Author Topic: Case (18)  (Read 4826 times)

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Offline Kassim

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Case (18)
« on: December 03, 2007, 03:27:06 AM »
A32 years old male, brought to ED by a friend.   He is complaining of weakness in his thighs, which progressed to paraplegia and a loss of bladder control.  Neurologic examination revealed total paralysis below the waist with some weakness of his  upper limb. A sensory level at T9 was present. past mendical history was unremarkable
The friend reports that JAMAC was fine before the diving.

What is the Dx
How would you manage?


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Offline Admin

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Re: Case (18)
« Reply #1 on: December 03, 2007, 08:06:37 PM »
Well another interesting case:
If a diver present with paraplegia and bladder sphincter control disturbance think of Spinal Cord Decompression Sickness (SCDS), especially those using Self-Contained Underwater Breathing Apparatus Hence called SCUBA Diving!.

The pathophysiology of the disease is that these gases will form bubbles that demage tissues and blood supply.

The decompression sickness classified into 2 types:
Type I includes joint pain, skin marbling, small patchy hemorrhages, and lymphatic obstruction.
Type II dominated by injury to the central nervous system, mainly spinal, and inner ear and lung involvement.

So the diagnosis of this case is: Spinal Cord Decompresion Sickness Type II
How to manage this case?
According to pathophysiology, to get rid of these bubbles we give Hyperbaric oxygen which is higher than atmospheric pressure this will increase partial pressure of oxygen in the tissue of the body thus increasing oxygen transport capacity of the blood. after the bubbles disappear the patient should breathe 100% oxygen.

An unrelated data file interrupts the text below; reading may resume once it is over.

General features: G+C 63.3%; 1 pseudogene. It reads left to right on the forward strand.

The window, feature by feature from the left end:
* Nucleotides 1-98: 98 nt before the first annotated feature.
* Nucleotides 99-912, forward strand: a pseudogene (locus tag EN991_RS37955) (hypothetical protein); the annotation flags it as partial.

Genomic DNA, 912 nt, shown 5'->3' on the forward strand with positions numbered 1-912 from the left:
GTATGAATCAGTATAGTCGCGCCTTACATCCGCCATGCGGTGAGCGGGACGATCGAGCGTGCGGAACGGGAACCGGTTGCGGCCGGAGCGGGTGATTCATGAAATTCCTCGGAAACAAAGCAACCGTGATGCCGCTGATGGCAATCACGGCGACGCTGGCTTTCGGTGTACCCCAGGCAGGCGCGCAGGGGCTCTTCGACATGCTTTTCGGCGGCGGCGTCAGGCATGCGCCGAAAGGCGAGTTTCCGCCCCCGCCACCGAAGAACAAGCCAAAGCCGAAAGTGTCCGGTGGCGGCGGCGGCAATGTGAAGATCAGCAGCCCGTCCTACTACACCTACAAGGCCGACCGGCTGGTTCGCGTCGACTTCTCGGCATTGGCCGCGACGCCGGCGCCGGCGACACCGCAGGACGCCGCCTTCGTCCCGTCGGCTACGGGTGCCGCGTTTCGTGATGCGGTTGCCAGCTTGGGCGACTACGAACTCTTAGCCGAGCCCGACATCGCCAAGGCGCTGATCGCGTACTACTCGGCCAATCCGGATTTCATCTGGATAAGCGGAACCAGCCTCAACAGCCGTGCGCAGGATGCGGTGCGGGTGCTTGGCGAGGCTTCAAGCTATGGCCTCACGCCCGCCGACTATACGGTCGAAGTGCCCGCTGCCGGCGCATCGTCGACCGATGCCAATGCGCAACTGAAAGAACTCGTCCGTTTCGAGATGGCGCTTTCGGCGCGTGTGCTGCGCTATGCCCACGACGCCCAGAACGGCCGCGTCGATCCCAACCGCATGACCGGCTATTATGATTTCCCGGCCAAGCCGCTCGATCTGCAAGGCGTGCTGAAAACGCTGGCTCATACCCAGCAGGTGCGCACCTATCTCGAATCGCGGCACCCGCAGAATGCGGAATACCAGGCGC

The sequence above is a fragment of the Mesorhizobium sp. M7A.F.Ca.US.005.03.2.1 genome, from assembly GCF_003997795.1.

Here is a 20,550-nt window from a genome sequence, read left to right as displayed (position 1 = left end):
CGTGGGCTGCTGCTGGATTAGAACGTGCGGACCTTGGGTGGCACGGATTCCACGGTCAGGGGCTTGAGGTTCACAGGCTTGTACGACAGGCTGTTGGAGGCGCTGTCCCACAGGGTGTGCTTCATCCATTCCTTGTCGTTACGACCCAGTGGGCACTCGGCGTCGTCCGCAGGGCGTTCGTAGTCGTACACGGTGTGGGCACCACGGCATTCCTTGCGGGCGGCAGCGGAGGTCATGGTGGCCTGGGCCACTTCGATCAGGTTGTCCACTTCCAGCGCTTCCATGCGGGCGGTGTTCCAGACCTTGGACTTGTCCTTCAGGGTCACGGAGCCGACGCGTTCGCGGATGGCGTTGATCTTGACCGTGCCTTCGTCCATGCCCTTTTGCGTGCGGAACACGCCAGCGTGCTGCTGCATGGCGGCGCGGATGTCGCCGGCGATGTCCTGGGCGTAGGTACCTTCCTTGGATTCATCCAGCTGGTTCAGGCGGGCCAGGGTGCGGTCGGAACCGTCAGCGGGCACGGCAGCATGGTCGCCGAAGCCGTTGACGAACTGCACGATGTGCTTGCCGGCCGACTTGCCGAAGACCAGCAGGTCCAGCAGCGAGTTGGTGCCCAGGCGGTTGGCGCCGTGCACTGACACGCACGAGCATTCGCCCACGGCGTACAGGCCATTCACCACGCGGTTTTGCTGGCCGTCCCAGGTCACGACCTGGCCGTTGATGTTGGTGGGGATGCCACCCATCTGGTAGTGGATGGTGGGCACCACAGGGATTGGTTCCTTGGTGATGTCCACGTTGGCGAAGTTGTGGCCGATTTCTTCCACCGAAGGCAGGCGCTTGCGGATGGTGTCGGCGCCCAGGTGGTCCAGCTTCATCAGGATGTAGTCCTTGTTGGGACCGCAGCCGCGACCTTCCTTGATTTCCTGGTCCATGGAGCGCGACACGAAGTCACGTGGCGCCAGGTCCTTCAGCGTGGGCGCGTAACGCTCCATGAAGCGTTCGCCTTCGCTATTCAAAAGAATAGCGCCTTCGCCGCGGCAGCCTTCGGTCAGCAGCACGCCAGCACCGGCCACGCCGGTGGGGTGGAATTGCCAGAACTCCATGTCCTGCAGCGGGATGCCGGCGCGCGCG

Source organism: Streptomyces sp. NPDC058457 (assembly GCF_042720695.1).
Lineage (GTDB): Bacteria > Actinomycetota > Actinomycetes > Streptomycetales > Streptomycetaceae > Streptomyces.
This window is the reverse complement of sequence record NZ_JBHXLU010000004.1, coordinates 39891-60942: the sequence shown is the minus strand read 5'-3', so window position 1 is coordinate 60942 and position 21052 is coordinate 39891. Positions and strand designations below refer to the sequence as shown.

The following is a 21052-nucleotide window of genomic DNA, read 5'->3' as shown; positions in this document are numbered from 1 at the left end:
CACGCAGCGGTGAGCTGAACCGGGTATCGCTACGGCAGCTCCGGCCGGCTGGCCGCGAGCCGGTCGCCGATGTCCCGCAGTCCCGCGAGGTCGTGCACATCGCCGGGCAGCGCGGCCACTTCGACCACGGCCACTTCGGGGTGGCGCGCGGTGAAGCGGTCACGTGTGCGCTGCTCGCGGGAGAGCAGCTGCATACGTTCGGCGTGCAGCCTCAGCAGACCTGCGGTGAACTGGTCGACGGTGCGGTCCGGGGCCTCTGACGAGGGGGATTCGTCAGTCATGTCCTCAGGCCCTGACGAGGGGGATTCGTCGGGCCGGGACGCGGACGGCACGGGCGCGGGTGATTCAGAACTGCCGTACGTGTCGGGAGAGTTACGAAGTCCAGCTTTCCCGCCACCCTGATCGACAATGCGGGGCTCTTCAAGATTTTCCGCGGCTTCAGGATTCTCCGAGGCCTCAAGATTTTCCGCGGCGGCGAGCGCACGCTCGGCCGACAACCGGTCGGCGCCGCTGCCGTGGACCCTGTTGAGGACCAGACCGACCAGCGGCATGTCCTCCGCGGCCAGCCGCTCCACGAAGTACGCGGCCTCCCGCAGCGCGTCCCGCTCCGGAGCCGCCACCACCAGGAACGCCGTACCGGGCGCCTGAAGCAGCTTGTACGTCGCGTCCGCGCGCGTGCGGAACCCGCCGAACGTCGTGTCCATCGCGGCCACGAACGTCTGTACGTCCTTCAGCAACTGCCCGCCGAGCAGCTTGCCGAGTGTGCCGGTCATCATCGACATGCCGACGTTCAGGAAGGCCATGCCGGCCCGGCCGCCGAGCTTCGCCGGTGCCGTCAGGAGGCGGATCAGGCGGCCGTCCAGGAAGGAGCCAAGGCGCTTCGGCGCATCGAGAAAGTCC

It's the same way when treating air embolisms

Dr.Mahdi
"you never cure a patient, you treat pain often but you always comfort the patient."
www.somalidoc.com

Offline Kassim

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Re: Case (18)
« Reply #2 on: December 05, 2007, 07:44:19 AM »
yes that is the correct answer.
basicly what happen is as the diver descends deep , nitrogen is intensively absorbed by the blood and dissolved in the organism until the partial pressure inside and the ambient pressure are equalized. during the ascending the reverse process takes place.
The speed of desaturation is a major problem in diving medicine. 
If the diver ascends too fast and before complete desaturation, nitrogen begins to form bubbles in the organism. These bubbles are very dangerous because they can plug small arteries and cause AE
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Offline Admin

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Re: Case (18)
« Reply #3 on: December 05, 2007, 07:50:41 AM »
Thanks Kassim for the explanation
This case is locked with 15 points granted to Admin

Regards
Dr.Mahdi
"you never cure a patient, you treat pain often but you always comfort the patient."
www.somalidoc.com


 

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